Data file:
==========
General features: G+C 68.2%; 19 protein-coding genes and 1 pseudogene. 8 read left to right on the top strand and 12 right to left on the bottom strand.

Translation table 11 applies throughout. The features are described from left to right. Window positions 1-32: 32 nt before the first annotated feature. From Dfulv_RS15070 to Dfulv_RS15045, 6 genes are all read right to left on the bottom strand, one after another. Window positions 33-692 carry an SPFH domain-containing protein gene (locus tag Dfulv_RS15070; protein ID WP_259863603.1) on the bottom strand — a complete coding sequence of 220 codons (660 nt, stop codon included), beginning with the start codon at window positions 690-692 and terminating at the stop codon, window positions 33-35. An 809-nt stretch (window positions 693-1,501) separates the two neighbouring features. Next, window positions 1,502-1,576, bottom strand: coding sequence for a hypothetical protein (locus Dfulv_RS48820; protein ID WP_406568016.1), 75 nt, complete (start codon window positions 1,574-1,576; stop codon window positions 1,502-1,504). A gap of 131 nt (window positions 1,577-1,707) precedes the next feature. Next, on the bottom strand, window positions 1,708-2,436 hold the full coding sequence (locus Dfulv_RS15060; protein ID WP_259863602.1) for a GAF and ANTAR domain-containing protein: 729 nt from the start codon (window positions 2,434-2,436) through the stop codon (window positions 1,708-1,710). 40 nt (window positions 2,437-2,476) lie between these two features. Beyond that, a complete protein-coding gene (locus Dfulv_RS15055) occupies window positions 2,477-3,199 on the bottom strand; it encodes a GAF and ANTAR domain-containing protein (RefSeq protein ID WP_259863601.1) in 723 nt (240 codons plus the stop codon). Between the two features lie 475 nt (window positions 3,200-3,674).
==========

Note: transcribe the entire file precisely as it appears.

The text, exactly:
General features: G+C 68.2%; 19 protein-coding genes and 1 pseudogene. 8 read left to right on the top strand and 12 right to left on the bottom strand.

Translation table 11 applies throughout. The features are described from left to right. Window positions 1-32: 32 nt before the first annotated feature. From Dfulv_RS15070 to Dfulv_RS15045, 6 genes are all read right to left on the bottom strand, one after another. Window positions 33-692 carry an SPFH domain-containing protein gene (locus tag Dfulv_RS15070; protein ID WP_259863603.1) on the bottom strand — a complete coding sequence of 220 codons (660 nt, stop codon included), beginning with the start codon at window positions 690-692 and terminating at the stop codon, window positions 33-35. An 809-nt stretch (window positions 693-1,501) separates the two neighbouring features. Next, window positions 1,502-1,576, bottom strand: coding sequence for a hypothetical protein (locus Dfulv_RS48820; protein ID WP_406568016.1), 75 nt, complete (start codon window positions 1,574-1,576; stop codon window positions 1,502-1,504). A gap of 131 nt (window positions 1,577-1,707) precedes the next feature. Next, on the bottom strand, window positions 1,708-2,436 hold the full coding sequence (locus Dfulv_RS15060; protein ID WP_259863602.1) for a GAF and ANTAR domain-containing protein: 729 nt from the start codon (window positions 2,434-2,436) through the stop codon (window positions 1,708-1,710). 40 nt (window positions 2,437-2,476) lie between these two features. Beyond that, a complete protein-coding gene (locus Dfulv_RS15055) occupies window positions 2,477-3,199 on the bottom strand; it encodes a GAF and ANTAR domain-containing protein (RefSeq protein ID WP_259863601.1) in 723 nt (240 codons plus the stop codon). Between the two features lie 475 nt (window positions 3,200-3,674).